"As you know, there’s been unusual developments in this campaign, is the best way to say it, nothing is predictable so everybody needs to vote. The choice is very stark. It will either be a Conservative government -- Conservative majority government preferably -- keeping the economy on track, or it will be an NDP government with reckless experiments with our economy.”
Canada has struggled with low productivity for decades. What can the government do to change that and ensure that our standard of living is secure as our population ages?
“Well, we’re looking at various ways to try to deal with that. Of course, as you know, some of this ultimately comes down to decisions of individual businesses. But some of the things that the government can do, we have a science and technology strategy where we’re investing in research and development and trying, increasingly, to focus on the commercialization of that so that we coordinate our investments with the marketplace to try and help productivity.
"We have some practical immediate measures as well. Through the downturn, we have had investment incentives for manufacturers and others for machinery and equipment to help them bring in modern technology to help with productivity. One of the things we actually have in the budget, that we’re waiting for Parliament to pass, is an extension of those very incentives and we see some evidence that business is now making significant use of those.”
How do you feel when your supporters drown out questions from reporters at your rallies?
“I’ve taken every question every reporter has asked me in this campaign and, you know, I obviously don’t control the opinions of every single member of my party. I think that’s about all I can say on that.”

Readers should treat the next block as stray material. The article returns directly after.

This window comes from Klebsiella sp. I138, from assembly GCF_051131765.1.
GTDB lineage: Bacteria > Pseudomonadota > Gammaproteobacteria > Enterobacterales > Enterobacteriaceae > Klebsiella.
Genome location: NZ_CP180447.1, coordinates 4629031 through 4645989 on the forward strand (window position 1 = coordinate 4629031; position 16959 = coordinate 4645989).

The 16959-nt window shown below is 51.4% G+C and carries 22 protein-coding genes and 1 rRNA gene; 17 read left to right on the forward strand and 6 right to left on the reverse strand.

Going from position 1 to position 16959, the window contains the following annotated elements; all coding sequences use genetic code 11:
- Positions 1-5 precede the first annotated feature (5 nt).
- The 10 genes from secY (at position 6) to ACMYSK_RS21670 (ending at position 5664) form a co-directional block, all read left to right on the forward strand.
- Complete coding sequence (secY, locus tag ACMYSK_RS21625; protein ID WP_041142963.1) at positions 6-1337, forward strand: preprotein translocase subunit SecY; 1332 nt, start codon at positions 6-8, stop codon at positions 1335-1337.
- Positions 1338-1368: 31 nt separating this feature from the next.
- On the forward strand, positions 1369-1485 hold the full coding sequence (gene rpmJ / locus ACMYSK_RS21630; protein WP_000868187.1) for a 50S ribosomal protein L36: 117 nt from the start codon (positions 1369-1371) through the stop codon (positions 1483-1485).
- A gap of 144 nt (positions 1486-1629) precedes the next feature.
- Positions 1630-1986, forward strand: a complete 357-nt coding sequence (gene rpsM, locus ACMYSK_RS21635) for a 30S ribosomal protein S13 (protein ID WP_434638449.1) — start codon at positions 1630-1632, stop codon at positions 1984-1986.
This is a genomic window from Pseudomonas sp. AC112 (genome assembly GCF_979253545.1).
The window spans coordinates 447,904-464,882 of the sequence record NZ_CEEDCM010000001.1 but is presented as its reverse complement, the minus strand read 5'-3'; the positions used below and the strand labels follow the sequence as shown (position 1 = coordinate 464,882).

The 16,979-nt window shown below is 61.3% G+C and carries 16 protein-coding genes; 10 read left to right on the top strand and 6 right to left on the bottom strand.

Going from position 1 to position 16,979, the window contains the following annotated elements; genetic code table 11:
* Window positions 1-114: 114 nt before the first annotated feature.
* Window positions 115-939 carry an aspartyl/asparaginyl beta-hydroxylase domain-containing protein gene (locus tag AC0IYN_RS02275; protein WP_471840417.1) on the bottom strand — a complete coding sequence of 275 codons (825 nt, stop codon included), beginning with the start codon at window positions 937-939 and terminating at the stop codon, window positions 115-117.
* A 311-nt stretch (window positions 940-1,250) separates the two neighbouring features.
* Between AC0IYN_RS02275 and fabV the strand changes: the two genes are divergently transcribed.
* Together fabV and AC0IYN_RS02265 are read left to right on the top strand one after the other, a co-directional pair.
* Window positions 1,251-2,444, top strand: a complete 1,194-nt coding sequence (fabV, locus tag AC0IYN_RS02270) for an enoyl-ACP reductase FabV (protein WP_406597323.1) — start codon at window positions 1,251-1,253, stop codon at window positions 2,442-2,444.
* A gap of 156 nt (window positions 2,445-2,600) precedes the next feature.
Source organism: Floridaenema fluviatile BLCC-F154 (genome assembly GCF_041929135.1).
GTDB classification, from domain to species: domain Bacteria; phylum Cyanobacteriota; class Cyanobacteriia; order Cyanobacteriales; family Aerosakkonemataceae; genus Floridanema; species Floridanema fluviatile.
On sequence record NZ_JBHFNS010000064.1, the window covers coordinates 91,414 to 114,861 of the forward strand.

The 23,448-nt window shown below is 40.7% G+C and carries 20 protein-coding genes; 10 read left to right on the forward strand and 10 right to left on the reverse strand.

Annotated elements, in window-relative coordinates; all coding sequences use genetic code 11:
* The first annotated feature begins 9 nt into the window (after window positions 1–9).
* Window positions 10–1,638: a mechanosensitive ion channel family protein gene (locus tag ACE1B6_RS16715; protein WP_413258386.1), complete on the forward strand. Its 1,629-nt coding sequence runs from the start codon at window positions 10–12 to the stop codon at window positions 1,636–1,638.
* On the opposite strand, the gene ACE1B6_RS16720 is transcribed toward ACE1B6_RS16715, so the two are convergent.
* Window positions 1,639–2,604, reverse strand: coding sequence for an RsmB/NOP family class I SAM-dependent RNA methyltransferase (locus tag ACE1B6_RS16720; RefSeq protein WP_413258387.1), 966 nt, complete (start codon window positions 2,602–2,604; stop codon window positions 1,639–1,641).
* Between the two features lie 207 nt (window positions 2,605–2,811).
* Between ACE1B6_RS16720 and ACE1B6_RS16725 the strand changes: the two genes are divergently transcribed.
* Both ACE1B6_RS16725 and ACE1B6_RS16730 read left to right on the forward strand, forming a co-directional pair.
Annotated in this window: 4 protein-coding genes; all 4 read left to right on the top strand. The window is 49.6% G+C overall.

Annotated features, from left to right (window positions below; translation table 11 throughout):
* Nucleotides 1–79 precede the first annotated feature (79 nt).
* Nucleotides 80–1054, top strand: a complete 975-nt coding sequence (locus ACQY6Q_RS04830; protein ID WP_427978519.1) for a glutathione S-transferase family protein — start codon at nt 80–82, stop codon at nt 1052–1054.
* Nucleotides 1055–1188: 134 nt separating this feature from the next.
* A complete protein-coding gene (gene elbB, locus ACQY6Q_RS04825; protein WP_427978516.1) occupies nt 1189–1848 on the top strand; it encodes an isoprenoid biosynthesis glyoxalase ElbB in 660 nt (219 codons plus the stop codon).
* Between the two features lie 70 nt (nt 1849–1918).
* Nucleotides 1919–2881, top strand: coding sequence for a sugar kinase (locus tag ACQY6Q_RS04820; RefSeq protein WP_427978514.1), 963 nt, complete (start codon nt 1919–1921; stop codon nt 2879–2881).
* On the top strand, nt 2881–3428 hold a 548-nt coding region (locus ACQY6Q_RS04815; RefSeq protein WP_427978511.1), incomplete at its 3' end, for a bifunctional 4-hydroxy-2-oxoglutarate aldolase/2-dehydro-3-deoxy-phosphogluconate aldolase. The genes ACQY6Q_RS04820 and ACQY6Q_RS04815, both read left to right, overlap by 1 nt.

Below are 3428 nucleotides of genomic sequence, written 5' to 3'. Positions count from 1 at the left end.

What will you do to advance the cause of women’s rights if you are elected?
“We’ve done a lot things along these lines. We’ve revamped the federal women’s program so that much more of the money goes directly to programming for women, instead of going to bureaucracy as it was before. We have done things like supported the rights of women internationally. As you know, we’ve been outspoken on this as part of our foreign policy from places as diverse as Afghanistan, Iran.
"We have made significant investments and given benefits to families to make family life easier. As you know, women carry a large part of the responsibilities of family life. We’ve done things to make child care more flexible, more affordable. We’ve given tax credits to families. And, of course, the other thing we’re trying to do is deal with the whole issue of violence in the society and criminal activity, so much of
which is directed towards women, and that’s why women respond so positively, frankly, to our measures, that Parliament has been holding up, to crack down on violent crime in this country.”
You feel you’re connecting with them?
“Absolutely, yeah. I think we’re making gains in all segments of the population and I’m very optimistic about the votes of women, men and people in all regions of the country.”